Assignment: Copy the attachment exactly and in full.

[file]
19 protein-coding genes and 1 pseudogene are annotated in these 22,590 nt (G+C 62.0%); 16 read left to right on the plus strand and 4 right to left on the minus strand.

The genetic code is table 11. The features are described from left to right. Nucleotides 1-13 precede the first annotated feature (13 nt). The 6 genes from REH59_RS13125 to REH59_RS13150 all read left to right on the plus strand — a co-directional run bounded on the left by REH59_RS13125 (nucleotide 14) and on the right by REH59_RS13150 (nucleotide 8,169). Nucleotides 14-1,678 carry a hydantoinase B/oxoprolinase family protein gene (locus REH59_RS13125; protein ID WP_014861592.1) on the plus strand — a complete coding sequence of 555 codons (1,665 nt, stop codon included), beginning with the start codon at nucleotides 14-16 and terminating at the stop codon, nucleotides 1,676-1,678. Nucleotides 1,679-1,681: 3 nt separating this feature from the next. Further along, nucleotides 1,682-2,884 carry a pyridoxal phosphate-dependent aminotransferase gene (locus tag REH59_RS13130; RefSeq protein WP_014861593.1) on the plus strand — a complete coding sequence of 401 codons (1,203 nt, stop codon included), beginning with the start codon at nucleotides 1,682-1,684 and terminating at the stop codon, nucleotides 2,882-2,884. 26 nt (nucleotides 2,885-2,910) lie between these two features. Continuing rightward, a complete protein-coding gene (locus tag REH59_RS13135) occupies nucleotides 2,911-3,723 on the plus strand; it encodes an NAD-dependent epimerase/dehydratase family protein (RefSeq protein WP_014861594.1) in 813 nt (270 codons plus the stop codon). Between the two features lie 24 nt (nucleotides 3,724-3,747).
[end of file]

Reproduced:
19 protein-coding genes and 1 pseudogene are annotated in these 22,590 nt (G+C 62.0%); 16 read left to right on the plus strand and 4 right to left on the minus strand.

The genetic code is table 11. The features are described from left to right. Nucleotides 1-13 precede the first annotated feature (13 nt). The 6 genes from REH59_RS13125 to REH59_RS13150 all read left to right on the plus strand — a co-directional run bounded on the left by REH59_RS13125 (nucleotide 14) and on the right by REH59_RS13150 (nucleotide 8,169). Nucleotides 14-1,678 carry a hydantoinase B/oxoprolinase family protein gene (locus REH59_RS13125; protein ID WP_014861592.1) on the plus strand — a complete coding sequence of 555 codons (1,665 nt, stop codon included), beginning with the start codon at nucleotides 14-16 and terminating at the stop codon, nucleotides 1,676-1,678. Nucleotides 1,679-1,681: 3 nt separating this feature from the next. Further along, nucleotides 1,682-2,884 carry a pyridoxal phosphate-dependent aminotransferase gene (locus tag REH59_RS13130; RefSeq protein WP_014861593.1) on the plus strand — a complete coding sequence of 401 codons (1,203 nt, stop codon included), beginning with the start codon at nucleotides 1,682-1,684 and terminating at the stop codon, nucleotides 2,882-2,884. 26 nt (nucleotides 2,885-2,910) lie between these two features. Continuing rightward, a complete protein-coding gene (locus tag REH59_RS13135) occupies nucleotides 2,911-3,723 on the plus strand; it encodes an NAD-dependent epimerase/dehydratase family protein (RefSeq protein WP_014861594.1) in 813 nt (270 codons plus the stop codon). Between the two features lie 24 nt (nucleotides 3,724-3,747).